On the other side of the coin, Brooks saddles have always felt great. Luckily, the Cambium C13 continues this tradition just with an undated material palette. It’s so sleek that it looks great on a road bike (full driveside photo coming soon with another product review,) which I have to say has been feeling a bit neglected as of late. Yet over the past few weeks, since receiving the C13, I’ve been riding my road bike more and more, just to test the saddle’s durability and feel before I even began to think about writing this review. I was worried the C13 would lose the springiness of the other Cambium saddles when adopting the carbon weave, so I was pleasantly surprised to find it give just the right amount. The only bummer was having to track down oversize rail hardware for my ENVE seatpost.
After what I would consider a lot of road riding for this dirt-minded individual, I’m completely satisfied with the C13. It’s elegant enough for a carbon road bike, fits great, and is made in Italy. The C13 saddle is available for $220 at Brooks Dealers of Excellence worldwide or online at Brooks England.
Any questions? Leave them in the comments and check out more photos below. (more…)
When Rapha does something domestically-produced either in London, or Italy you know it’s going to be good. It’s like they save the best products to be made by the best hands. Cycling apparel has been made by the Italians since the dawn of the bicycle and so it should be no surprise that Rapha looked to Italy to manufacture their new Pro Team Shadow kit. It’s designed for racing in inclement weather with high-tech fabrics and a super sleek fit. Check out more information below and see the line at Rapha. (more…)
What an incredible race promo video! Wait for it… See more at the Crampi Race III’s Facebook page.
All hail Bongripper.
I like the looks of this!
“Before the start no one had a clear idea of what would happen along those 110 km in the vineyards and hazelnut orchards of the Langhe territory. Many expectations and so many unknowns for the competitors, and everyone who was there.
The story telling of the first Superenduro B-Road was in the hands of the media crew, which moved fast on motorbike following the groups of competitors between asphalt and gravel sections, to document the race and spirit of this event.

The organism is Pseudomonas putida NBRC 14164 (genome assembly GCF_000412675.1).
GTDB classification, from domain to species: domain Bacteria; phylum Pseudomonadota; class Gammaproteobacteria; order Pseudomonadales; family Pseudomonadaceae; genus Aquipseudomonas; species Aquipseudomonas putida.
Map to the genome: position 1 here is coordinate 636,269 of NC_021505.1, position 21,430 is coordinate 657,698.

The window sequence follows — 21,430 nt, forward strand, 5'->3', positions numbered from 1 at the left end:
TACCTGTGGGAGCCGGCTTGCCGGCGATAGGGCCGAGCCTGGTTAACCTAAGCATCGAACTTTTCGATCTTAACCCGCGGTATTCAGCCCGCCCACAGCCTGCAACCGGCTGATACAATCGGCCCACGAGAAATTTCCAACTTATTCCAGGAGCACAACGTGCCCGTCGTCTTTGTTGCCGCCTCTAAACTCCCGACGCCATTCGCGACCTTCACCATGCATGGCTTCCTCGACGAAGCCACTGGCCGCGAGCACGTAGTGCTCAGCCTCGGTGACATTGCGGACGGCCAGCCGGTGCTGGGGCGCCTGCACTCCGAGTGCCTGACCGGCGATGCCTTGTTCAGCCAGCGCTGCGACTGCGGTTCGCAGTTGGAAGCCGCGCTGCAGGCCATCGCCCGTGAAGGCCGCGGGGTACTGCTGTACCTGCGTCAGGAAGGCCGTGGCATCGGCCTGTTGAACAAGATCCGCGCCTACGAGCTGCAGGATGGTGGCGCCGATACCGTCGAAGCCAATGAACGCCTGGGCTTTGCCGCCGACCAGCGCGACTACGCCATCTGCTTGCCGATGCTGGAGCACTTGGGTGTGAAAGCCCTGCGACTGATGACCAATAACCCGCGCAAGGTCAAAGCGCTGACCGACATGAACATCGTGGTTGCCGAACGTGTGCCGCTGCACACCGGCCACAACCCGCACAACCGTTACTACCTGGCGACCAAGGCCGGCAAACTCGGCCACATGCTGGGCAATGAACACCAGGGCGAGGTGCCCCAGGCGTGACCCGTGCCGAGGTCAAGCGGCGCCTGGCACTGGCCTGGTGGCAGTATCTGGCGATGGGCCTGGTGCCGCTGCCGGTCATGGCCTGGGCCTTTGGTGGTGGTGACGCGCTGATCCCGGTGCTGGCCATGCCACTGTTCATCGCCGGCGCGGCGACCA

Check the video report with the best shots from the race, good memories for someone and a little push for everybody else to don’t miss the second edition!”
From the backcountry of Alberta, Canada to the Italian countryside…
It’s been a whirlwind month here at the Radavist and so before this beaut gets lost on a hoard drive, I really wanted to share it. This bike was owned by Emilio De Marchi and still resides in their storefront which has been here since 1951. The frame itself is from the early 1960’s and is labeled under the brand’s name De Marchi. This cruiser was made in the same town as their garments from a small time builder of which no one could remember his name.
Over the years, it got updated with a more modern mix of parts including Campagnolo GS and NR. Most impressive to me are the droves of old Italian men who ride bikes like this in Conegliano, where the bicycle is the way of life for many people.
Heritage is not something that can be bought, or self-prescribed. It’s grown and nurtured over time. Heritage is not a by-product of the self aware, or the overly ambitious. It can’t be self-stated either. Not unless your company began in 1946 and the whole time, has had a presence both locally and internationally in this world we so often call the cycling industry.
De Marchi apparel was started by Emilio De Marchi shortly after WWII. It began as a motorcycle and cycling store in an era where there were no cycling-specific jerseys. If you cycled, you wore the same jersey that you played futball in, or wore while you rode your motorcycle.
It wasn’t until the late 1980’s that De Marchi stepped away from motorcycle apparel to focus solely on cycling. This was after multiple cycling brands had offered to buy De Marchi for a hefty profit, yet Emilio stuck to it. Again, heritage.